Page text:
The location of the training school, Ceup BertinoroThe school will be held on June 1–5, 2015 at the Centro Residenziale Universitario, a training centre of the University of Bologna located in the ancient town of Bertinoro (Forlì-Cesena, Italy). Trainees are expected to arrive on May, 31, and leave on June 6. A limited shuttle bus service connecting to the airport of Bologna will be arranged in those days.

TIDES can support participation for a number of trainees coming from COST countries covering all local expenses and a flat-rate grant for travel. About 50 grants will be assigned among all applicants by decision of the TIDES Management Committee. Participation is also open to other participants, at a cost of 600€ for lodging, food, and all conference services, up to reaching the total room capacity of 70 trainees, on a first-come first-served basis.

Grantees will be informed by April 15, 2015 whether they have been awarded the grant, and those who haven’t will have the possibility to confirm their participation if they wish to come at own expenses. All applicants will be informed of the final acceptance by April 22, 2015, when they will have to fill the actual Registration form (will also be online at tides-cost.eu).

An interesting read about Inge Lehmann

Lnge_Lehmann_01.jp

A young Inge Lehmann.

Inge Lehmann lived a long life from May 13th, 1888 to February 21st, 1993. She was a Danish seismologist who discovered the Earth’s inner core. In 1936 she postulated from existing seismic data that the Earth’s core is not a single molten sphere, but that an inner core exists, which has physical properties that are different from those in the outer core.

A recent tribute has been published in Scientific American blog by Dana Hunter: Inge Lehmann: A Small Solid Core in the Innermost Part of the Earth. Through a search on the web, one can easily find various articles and memoires she wrote about her career. For example on EOS: http://onlinelibrary.wiley.com/doi/10.1029/EO068i003p00033-02/abstract or  on Biographical Memoirs of Fellows of the Royal Society http://www.jstor.org/stable/770337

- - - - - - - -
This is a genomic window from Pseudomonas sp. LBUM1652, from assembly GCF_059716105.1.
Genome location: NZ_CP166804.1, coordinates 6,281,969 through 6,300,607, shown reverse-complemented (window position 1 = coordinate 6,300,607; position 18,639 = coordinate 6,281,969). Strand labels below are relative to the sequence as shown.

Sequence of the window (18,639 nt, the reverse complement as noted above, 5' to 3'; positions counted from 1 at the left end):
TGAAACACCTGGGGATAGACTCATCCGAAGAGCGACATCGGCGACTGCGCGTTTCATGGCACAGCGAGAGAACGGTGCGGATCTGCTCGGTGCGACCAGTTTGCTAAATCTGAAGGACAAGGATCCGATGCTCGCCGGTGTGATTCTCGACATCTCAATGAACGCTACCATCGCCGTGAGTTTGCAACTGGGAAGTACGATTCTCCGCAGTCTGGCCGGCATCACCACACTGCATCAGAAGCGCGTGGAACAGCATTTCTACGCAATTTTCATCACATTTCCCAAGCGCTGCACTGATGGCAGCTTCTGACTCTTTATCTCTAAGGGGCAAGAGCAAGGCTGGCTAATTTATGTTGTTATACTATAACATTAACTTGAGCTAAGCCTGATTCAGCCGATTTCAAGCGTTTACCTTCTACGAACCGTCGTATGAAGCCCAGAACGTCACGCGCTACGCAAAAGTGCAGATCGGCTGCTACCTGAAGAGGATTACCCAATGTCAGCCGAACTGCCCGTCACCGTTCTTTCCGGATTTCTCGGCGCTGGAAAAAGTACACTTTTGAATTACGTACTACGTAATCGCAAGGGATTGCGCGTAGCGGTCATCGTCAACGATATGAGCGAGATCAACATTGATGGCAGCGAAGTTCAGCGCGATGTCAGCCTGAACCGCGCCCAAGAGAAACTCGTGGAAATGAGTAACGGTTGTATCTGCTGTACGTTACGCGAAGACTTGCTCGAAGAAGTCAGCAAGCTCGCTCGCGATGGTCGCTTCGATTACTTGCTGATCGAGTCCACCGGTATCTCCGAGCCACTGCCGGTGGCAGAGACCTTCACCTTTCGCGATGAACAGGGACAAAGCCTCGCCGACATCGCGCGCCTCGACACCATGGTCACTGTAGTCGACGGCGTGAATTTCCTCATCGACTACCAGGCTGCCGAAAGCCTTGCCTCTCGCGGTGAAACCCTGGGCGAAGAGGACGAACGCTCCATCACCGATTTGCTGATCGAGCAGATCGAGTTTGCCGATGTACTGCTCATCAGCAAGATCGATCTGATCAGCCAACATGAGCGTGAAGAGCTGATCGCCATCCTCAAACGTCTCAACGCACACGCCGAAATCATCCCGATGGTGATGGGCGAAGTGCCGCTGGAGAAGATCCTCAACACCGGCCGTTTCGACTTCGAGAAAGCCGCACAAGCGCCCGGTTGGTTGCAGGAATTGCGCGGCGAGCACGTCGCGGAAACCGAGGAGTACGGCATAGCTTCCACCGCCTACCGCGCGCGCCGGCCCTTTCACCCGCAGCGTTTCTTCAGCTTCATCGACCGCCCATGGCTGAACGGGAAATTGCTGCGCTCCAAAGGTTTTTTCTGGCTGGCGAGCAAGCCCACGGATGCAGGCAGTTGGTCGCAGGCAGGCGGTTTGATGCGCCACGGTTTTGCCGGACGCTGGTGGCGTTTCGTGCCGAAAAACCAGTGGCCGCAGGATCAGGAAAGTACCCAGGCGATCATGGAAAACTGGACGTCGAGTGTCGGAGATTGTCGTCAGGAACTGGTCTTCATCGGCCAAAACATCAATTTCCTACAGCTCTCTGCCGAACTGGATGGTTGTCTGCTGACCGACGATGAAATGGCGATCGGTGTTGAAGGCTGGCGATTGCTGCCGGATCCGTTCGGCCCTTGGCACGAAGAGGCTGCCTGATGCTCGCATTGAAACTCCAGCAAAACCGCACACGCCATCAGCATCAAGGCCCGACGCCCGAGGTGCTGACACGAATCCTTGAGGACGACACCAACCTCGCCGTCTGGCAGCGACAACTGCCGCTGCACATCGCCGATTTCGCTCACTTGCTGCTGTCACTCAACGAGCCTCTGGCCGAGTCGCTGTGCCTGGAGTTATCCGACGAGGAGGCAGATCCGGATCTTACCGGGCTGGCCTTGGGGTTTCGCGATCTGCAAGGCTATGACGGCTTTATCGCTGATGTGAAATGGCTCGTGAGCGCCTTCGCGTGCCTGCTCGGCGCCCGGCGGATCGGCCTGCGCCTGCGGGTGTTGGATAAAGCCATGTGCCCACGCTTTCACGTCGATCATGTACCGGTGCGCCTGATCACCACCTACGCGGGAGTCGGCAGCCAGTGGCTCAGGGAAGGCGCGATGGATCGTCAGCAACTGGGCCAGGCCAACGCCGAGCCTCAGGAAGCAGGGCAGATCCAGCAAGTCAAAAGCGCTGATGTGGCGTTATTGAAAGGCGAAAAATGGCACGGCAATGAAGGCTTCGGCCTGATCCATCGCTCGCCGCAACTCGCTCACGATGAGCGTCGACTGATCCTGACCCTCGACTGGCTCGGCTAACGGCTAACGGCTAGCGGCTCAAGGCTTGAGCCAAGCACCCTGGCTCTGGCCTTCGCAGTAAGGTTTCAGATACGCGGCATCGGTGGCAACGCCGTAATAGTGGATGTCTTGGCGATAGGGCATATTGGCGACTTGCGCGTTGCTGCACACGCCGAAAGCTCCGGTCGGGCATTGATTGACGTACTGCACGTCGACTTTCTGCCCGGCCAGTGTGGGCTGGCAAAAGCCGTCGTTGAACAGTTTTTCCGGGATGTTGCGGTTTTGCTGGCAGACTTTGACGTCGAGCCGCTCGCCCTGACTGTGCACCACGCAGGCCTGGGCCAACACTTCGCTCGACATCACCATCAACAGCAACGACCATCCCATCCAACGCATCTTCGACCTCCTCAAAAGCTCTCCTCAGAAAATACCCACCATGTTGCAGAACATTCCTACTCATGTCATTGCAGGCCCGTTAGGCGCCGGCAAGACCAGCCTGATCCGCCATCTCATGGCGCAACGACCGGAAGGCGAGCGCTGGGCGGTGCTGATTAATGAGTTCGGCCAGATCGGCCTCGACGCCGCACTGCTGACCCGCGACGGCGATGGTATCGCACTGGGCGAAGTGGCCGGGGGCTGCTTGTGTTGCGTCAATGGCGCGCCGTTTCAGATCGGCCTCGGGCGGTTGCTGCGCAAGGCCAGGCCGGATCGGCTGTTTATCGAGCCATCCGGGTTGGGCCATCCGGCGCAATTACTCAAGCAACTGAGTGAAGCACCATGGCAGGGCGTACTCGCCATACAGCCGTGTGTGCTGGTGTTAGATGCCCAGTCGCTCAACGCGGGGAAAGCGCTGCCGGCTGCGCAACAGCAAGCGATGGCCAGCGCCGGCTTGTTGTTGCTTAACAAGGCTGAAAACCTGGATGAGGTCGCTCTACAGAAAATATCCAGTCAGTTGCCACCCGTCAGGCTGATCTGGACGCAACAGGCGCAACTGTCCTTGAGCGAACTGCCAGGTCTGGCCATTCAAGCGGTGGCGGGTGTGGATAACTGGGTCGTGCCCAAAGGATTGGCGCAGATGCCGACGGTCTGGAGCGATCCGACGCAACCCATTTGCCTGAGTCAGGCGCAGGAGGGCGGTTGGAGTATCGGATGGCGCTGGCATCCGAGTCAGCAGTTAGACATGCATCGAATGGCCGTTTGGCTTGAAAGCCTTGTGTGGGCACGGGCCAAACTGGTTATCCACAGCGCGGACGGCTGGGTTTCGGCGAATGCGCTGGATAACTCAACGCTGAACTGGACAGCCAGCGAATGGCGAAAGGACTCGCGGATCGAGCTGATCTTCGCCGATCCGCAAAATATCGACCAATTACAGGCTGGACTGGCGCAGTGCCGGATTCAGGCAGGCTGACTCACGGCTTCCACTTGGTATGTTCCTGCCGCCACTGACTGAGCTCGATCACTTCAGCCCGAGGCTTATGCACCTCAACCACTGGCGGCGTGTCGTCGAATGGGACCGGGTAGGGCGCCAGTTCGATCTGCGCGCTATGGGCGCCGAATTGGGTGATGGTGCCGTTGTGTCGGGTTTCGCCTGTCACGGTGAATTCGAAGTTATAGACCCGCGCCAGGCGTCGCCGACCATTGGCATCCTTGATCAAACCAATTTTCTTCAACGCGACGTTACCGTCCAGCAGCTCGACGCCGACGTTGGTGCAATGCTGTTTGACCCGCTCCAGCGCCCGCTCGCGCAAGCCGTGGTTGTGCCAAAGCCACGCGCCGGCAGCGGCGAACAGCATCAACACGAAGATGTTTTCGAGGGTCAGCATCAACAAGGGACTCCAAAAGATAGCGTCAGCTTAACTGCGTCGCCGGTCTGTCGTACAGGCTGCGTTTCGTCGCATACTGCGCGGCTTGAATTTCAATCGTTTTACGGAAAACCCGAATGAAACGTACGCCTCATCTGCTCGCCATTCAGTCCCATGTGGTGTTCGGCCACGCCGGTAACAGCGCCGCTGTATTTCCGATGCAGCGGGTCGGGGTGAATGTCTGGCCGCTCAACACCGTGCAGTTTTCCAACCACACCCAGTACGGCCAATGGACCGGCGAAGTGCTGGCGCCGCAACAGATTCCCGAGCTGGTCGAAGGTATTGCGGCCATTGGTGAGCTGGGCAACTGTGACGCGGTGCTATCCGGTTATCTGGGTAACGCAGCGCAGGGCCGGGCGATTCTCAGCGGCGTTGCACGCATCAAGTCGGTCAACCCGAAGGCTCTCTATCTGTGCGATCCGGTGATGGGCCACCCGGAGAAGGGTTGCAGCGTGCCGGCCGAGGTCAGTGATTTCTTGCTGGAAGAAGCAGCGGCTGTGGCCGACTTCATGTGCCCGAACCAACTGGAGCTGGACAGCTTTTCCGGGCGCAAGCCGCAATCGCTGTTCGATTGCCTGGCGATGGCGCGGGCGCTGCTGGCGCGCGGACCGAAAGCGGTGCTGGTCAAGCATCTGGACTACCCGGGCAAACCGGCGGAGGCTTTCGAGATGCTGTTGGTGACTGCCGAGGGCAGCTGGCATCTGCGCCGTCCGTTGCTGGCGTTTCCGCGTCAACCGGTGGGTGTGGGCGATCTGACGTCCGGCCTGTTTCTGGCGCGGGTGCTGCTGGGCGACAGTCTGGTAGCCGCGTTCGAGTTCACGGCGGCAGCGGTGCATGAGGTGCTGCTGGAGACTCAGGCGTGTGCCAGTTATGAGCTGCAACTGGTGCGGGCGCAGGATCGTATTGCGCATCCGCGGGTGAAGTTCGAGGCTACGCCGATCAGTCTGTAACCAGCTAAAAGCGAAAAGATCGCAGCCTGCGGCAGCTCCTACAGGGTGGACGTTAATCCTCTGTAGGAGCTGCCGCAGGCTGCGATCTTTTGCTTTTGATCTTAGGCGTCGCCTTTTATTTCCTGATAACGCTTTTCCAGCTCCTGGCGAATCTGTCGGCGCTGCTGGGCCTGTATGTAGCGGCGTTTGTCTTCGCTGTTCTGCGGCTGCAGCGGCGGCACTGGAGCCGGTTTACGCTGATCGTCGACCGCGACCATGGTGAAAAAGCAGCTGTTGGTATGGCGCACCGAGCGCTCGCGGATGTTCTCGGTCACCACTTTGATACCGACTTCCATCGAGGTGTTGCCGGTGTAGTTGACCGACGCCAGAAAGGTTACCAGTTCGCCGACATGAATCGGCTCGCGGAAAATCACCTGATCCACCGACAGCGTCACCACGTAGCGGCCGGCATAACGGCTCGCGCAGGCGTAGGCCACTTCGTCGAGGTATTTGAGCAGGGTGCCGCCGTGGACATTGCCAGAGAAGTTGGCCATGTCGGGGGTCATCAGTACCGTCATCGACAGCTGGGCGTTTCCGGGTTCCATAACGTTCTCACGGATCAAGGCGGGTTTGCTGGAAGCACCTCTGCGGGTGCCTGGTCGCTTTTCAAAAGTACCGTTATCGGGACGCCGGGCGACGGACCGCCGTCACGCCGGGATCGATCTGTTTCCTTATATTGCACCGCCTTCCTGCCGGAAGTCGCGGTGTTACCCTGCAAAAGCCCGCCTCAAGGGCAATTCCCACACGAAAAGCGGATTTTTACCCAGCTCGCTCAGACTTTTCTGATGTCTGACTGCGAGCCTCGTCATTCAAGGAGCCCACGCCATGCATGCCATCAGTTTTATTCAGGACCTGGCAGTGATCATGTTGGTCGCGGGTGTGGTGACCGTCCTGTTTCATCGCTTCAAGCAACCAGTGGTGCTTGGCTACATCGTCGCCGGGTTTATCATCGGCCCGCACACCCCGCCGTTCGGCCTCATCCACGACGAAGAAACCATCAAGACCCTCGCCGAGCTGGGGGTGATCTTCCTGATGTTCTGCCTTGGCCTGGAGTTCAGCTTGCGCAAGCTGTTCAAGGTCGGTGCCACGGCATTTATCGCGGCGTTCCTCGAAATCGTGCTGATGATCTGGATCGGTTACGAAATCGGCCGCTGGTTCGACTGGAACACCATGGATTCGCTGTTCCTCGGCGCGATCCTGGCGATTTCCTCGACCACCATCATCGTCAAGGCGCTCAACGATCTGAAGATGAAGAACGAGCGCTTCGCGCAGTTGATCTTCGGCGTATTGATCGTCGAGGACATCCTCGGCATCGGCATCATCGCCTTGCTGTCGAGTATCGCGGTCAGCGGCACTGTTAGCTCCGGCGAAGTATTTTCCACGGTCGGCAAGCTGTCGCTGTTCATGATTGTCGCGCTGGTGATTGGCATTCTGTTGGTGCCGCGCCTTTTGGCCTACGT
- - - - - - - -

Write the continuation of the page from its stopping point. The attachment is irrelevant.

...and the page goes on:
Amidst today’s advances, one should celebrate  the creativity and ideas that emerged over the years, decades and centuries ago, which, despite the limitations at those times, one still came to proper conclusions that  helped us understand how things work around us.

Illustrating how seismic rays propagate inside the Earth’s inner layers

In the case of Inge Lehmann, she also had to fight social stereo-types and prejudice, which unfortunately might still be the case for some people: “No difference between the intellect of boys and girls was recognized, a fact that brought some disappointment later in life when I had to recognize that this was not the general attitude,”

EGU 2015 Imaggeo Photo Competition

The deadline for the EGU 2015 Imaggeo Photo Competition is fast approaching! If you are pre-registered for the 2015 General Assembly (Vienna, 12 -17 April), you can take part in our annual photo competition! Winners receive a free registration to next year’s General Assembly! But hurry, there are only a few days left to enter!

A photo found under the Seismology category in http://imaggeo.egu.eu/

A photo found under the Seismology category in http://imaggeo.egu.eu/

How to participate:
You will need to register on Imaggeo to upload your image, which will also be included in the database. When you’ve uploaded it, you’ll have the option to edit the image details – here you can enter it into the EGU Photo Contest – just check the checkbox!

The deadline for submissions is 1 March.
For more information see here or visit http://imaggeo.egu.eu/